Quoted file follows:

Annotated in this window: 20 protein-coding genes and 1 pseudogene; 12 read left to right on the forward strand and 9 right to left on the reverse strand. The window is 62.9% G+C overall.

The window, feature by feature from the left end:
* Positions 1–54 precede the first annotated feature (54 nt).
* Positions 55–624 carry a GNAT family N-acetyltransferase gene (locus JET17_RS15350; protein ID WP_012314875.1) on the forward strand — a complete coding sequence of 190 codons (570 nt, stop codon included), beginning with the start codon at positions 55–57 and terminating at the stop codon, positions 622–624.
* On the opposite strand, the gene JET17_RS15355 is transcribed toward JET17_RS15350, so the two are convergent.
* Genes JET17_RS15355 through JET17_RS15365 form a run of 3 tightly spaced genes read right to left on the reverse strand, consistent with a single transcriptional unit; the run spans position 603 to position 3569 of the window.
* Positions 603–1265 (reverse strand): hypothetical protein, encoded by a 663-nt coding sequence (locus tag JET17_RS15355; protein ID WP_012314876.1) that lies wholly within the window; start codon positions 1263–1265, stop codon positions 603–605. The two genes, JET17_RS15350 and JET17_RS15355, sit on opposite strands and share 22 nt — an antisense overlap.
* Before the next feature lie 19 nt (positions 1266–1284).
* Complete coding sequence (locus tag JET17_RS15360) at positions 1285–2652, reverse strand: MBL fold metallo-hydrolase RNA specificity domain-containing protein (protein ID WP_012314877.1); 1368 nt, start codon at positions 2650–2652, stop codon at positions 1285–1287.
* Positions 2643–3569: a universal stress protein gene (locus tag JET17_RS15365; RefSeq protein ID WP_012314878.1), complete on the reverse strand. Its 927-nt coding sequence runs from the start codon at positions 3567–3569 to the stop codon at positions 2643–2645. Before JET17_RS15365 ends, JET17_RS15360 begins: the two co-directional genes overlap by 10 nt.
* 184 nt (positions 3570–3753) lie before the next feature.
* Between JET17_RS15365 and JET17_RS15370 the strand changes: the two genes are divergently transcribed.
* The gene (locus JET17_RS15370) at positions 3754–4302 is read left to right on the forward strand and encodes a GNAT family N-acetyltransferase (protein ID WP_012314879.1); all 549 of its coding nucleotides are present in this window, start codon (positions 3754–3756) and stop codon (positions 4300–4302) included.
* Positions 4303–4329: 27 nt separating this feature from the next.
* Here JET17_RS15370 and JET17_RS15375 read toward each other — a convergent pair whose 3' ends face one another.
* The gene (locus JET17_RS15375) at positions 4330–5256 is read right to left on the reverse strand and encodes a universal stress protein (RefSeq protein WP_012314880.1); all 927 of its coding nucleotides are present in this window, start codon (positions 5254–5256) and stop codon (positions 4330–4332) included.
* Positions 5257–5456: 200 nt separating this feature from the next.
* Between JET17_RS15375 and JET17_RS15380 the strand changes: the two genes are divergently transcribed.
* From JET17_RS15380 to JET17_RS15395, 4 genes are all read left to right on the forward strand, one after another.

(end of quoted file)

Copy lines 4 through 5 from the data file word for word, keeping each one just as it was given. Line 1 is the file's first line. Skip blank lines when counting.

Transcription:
* Positions 55–624 carry a GNAT family N-acetyltransferase gene (locus JET17_RS15350; protein ID WP_012314875.1) on the forward strand — a complete coding sequence of 190 codons (570 nt, stop codon included), beginning with the start codon at positions 55–57 and terminating at the stop codon, positions 622–624.
* On the opposite strand, the gene JET17_RS15355 is transcribed toward JET17_RS15350, so the two are convergent.